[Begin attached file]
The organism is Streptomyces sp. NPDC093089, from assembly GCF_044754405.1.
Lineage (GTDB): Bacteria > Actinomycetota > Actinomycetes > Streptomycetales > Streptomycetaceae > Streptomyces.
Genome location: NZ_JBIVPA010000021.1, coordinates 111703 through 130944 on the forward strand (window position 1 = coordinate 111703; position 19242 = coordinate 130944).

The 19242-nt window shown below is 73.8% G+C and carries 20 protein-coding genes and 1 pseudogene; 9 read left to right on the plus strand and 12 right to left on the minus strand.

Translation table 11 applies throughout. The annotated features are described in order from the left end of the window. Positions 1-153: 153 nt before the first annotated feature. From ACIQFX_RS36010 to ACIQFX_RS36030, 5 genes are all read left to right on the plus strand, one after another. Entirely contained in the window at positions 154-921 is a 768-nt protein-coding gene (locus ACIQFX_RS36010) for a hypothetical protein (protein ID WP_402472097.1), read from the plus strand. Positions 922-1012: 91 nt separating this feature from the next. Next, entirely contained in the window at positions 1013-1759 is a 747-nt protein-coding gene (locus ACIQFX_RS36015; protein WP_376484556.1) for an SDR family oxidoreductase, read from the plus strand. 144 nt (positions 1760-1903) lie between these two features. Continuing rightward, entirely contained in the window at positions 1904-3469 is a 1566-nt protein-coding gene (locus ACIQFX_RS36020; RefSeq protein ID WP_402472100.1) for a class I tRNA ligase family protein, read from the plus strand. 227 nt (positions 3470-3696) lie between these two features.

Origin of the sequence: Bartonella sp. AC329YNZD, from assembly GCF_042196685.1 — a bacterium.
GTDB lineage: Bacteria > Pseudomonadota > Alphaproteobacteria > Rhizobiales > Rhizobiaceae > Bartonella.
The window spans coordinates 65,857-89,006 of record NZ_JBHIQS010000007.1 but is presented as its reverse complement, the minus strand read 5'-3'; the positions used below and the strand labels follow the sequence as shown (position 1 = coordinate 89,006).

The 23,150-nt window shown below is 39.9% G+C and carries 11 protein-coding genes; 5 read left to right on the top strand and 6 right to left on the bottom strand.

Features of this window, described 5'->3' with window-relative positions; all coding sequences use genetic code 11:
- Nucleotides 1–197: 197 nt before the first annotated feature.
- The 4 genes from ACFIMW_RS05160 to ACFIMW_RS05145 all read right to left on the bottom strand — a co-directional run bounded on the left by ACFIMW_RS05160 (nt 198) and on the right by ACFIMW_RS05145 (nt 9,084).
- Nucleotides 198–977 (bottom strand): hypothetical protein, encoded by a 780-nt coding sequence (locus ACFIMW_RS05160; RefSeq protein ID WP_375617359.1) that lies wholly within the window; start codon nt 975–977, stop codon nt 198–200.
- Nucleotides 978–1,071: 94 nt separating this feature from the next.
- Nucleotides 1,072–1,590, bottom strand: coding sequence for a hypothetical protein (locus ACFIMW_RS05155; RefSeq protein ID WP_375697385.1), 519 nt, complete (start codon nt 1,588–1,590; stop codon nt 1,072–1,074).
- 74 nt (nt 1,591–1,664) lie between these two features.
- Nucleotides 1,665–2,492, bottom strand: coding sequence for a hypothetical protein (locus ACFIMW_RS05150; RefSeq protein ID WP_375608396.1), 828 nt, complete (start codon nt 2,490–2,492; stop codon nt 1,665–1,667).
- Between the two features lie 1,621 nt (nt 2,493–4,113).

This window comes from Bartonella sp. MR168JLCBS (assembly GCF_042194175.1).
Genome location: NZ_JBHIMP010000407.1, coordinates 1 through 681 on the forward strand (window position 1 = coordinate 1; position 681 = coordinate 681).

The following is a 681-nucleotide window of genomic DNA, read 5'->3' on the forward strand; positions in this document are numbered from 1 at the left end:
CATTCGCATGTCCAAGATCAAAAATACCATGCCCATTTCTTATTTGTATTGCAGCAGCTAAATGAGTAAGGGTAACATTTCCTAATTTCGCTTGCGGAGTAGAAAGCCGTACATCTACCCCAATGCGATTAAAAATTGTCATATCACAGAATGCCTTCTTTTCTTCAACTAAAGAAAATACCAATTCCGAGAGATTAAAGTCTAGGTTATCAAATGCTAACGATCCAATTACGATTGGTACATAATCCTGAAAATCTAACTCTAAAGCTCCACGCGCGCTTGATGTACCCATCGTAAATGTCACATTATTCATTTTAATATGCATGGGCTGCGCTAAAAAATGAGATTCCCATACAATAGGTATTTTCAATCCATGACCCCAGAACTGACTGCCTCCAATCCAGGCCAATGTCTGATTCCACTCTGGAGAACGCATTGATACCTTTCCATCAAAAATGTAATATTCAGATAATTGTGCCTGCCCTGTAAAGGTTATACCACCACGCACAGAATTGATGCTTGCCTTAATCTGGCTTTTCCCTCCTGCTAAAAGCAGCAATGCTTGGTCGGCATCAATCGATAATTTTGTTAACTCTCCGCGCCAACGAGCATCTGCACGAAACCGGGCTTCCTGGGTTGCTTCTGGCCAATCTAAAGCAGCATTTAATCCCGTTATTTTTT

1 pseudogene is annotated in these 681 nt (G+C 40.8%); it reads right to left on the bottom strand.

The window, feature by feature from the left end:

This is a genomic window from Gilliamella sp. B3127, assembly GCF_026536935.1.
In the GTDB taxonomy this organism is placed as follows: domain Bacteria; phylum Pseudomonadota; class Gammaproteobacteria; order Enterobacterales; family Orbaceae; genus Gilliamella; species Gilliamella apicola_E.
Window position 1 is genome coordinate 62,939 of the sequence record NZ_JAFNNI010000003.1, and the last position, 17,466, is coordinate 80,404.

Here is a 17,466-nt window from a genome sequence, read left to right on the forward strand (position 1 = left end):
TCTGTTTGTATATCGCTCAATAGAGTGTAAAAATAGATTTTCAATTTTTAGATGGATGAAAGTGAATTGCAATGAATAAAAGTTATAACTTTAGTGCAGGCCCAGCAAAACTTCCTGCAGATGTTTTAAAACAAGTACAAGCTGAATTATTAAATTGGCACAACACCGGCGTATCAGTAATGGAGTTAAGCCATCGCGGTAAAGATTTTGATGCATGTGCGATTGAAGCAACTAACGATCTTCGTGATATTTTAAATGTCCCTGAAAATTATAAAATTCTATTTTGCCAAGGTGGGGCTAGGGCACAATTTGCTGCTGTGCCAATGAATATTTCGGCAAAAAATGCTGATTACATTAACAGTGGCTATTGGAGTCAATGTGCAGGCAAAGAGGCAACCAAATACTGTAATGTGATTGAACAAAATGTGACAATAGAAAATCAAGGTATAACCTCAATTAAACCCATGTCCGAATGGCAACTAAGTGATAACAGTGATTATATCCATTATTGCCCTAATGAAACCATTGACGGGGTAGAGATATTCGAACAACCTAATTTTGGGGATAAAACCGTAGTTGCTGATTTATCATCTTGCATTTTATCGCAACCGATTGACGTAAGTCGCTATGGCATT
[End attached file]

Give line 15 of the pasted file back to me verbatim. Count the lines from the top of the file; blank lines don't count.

- Nucleotides 1,072–1,590, bottom strand: coding sequence for a hypothetical protein (locus ACFIMW_RS05155; RefSeq protein ID WP_375697385.1), 519 nt, complete (start codon nt 1,588–1,590; stop codon nt 1,072–1,074).